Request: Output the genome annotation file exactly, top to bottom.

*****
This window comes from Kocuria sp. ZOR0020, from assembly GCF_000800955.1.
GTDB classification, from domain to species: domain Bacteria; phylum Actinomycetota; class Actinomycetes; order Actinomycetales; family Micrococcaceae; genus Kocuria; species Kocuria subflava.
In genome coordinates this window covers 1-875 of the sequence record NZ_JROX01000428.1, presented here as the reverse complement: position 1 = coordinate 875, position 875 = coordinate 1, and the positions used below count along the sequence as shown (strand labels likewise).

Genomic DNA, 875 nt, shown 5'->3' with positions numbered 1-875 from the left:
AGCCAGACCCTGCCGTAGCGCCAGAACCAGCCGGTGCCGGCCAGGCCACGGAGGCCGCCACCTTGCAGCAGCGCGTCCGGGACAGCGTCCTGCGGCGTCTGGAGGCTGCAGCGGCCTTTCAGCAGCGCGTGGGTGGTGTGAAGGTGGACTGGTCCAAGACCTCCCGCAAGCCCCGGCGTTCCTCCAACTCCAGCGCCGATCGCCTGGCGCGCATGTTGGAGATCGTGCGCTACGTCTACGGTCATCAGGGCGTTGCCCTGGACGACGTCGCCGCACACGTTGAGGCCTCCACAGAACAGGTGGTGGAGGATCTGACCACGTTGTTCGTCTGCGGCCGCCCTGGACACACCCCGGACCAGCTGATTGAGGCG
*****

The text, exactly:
This window comes from Kocuria sp. ZOR0020, from assembly GCF_000800955.1.
GTDB classification, from domain to species: domain Bacteria; phylum Actinomycetota; class Actinomycetes; order Actinomycetales; family Micrococcaceae; genus Kocuria; species Kocuria subflava.
In genome coordinates this window covers 1-875 of the sequence record NZ_JROX01000428.1, presented here as the reverse complement: position 1 = coordinate 875, position 875 = coordinate 1, and the positions used below count along the sequence as shown (strand labels likewise).

Genomic DNA, 875 nt, shown 5'->3' with positions numbered 1-875 from the left:
AGCCAGACCCTGCCGTAGCGCCAGAACCAGCCGGTGCCGGCCAGGCCACGGAGGCCGCCACCTTGCAGCAGCGCGTCCGGGACAGCGTCCTGCGGCGTCTGGAGGCTGCAGCGGCCTTTCAGCAGCGCGTGGGTGGTGTGAAGGTGGACTGGTCCAAGACCTCCCGCAAGCCCCGGCGTTCCTCCAACTCCAGCGCCGATCGCCTGGCGCGCATGTTGGAGATCGTGCGCTACGTCTACGGTCATCAGGGCGTTGCCCTGGACGACGTCGCCGCACACGTTGAGGCCTCCACAGAACAGGTGGTGGAGGATCTGACCACGTTGTTCGTCTGCGGCCGCCCTGGACACACCCCGGACCAGCTGATTGAGGCG